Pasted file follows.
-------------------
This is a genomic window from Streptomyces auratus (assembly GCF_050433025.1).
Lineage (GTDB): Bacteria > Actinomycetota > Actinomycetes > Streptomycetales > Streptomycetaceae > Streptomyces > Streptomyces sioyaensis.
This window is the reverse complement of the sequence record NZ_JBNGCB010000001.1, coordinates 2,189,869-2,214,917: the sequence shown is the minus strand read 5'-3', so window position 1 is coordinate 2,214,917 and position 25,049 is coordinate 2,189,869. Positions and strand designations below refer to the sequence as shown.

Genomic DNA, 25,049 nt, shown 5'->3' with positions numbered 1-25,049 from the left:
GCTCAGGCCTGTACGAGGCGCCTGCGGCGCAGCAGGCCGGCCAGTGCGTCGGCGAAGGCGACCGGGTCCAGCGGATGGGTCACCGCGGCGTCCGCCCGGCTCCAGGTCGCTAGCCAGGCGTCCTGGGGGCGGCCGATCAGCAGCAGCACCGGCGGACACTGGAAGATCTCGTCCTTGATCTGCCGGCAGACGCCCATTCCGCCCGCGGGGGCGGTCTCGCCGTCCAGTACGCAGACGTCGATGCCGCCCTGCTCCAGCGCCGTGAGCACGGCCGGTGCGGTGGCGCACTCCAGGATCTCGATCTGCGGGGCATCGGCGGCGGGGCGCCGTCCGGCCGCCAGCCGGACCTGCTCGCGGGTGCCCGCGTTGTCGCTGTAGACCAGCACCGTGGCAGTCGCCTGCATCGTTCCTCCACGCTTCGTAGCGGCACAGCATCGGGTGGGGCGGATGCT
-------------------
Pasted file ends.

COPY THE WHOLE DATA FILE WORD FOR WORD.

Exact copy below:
This is a genomic window from Streptomyces auratus (assembly GCF_050433025.1).
Lineage (GTDB): Bacteria > Actinomycetota > Actinomycetes > Streptomycetales > Streptomycetaceae > Streptomyces > Streptomyces sioyaensis.
This window is the reverse complement of the sequence record NZ_JBNGCB010000001.1, coordinates 2,189,869-2,214,917: the sequence shown is the minus strand read 5'-3', so window position 1 is coordinate 2,214,917 and position 25,049 is coordinate 2,189,869. Positions and strand designations below refer to the sequence as shown.

Genomic DNA, 25,049 nt, shown 5'->3' with positions numbered 1-25,049 from the left:
GCTCAGGCCTGTACGAGGCGCCTGCGGCGCAGCAGGCCGGCCAGTGCGTCGGCGAAGGCGACCGGGTCCAGCGGATGGGTCACCGCGGCGTCCGCCCGGCTCCAGGTCGCTAGCCAGGCGTCCTGGGGGCGGCCGATCAGCAGCAGCACCGGCGGACACTGGAAGATCTCGTCCTTGATCTGCCGGCAGACGCCCATTCCGCCCGCGGGGGCGGTCTCGCCGTCCAGTACGCAGACGTCGATGCCGCCCTGCTCCAGCGCCGTGAGCACGGCCGGTGCGGTGGCGCACTCCAGGATCTCGATCTGCGGGGCATCGGCGGCGGGGCGCCGTCCGGCCGCCAGCCGGACCTGCTCGCGGGTGCCCGCGTTGTCGCTGTAGACCAGCACCGTGGCAGTCGCCTGCATCGTTCCTCCACGCTTCGTAGCGGCACAGCATCGGGTGGGGCGGATGCT